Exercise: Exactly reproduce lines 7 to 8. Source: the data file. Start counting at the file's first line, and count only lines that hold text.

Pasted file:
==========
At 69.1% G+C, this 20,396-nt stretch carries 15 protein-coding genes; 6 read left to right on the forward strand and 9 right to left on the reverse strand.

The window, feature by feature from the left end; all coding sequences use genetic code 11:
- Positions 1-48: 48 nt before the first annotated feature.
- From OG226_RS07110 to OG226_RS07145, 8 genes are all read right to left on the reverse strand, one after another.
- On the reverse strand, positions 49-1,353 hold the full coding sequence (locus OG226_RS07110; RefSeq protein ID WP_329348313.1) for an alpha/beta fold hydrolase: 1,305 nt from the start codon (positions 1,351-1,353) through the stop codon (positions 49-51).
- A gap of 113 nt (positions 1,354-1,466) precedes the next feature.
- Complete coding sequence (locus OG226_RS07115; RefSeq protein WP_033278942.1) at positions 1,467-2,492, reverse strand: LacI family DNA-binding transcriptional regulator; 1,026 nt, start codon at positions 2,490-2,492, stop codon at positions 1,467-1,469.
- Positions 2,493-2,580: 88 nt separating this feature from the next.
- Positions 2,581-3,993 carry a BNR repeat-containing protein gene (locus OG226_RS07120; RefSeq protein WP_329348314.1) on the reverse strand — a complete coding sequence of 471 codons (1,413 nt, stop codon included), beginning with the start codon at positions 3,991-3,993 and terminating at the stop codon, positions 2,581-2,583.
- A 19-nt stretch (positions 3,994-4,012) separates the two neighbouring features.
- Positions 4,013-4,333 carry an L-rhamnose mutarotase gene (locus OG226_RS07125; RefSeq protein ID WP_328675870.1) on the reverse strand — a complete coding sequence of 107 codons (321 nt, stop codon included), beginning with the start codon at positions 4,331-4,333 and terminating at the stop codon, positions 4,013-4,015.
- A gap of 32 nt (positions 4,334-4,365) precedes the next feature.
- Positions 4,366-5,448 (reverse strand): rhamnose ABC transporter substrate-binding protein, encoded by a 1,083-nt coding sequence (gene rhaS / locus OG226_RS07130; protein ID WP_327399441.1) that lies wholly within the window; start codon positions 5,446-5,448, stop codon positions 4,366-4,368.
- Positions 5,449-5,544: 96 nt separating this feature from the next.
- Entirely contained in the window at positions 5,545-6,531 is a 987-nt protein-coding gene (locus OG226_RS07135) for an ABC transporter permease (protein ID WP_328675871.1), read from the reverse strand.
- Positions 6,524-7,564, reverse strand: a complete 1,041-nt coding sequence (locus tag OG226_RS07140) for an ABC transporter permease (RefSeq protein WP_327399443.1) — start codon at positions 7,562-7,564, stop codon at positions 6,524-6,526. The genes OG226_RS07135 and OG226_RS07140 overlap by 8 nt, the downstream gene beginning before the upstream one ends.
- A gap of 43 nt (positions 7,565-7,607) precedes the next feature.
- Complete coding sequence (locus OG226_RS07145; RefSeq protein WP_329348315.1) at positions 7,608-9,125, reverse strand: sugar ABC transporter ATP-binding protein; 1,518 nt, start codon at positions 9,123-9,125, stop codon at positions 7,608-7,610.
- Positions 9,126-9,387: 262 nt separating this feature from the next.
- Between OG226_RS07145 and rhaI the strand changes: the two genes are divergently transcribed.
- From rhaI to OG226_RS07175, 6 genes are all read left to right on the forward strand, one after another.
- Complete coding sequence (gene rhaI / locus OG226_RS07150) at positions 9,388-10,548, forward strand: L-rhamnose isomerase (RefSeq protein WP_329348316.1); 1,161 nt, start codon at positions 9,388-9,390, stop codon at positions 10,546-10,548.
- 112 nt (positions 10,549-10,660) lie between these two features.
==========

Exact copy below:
- Complete coding sequence (locus OG226_RS07115; RefSeq protein WP_033278942.1) at positions 1,467-2,492, reverse strand: LacI family DNA-binding transcriptional regulator; 1,026 nt, start codon at positions 2,490-2,492, stop codon at positions 1,467-1,469.
- Positions 2,493-2,580: 88 nt separating this feature from the next.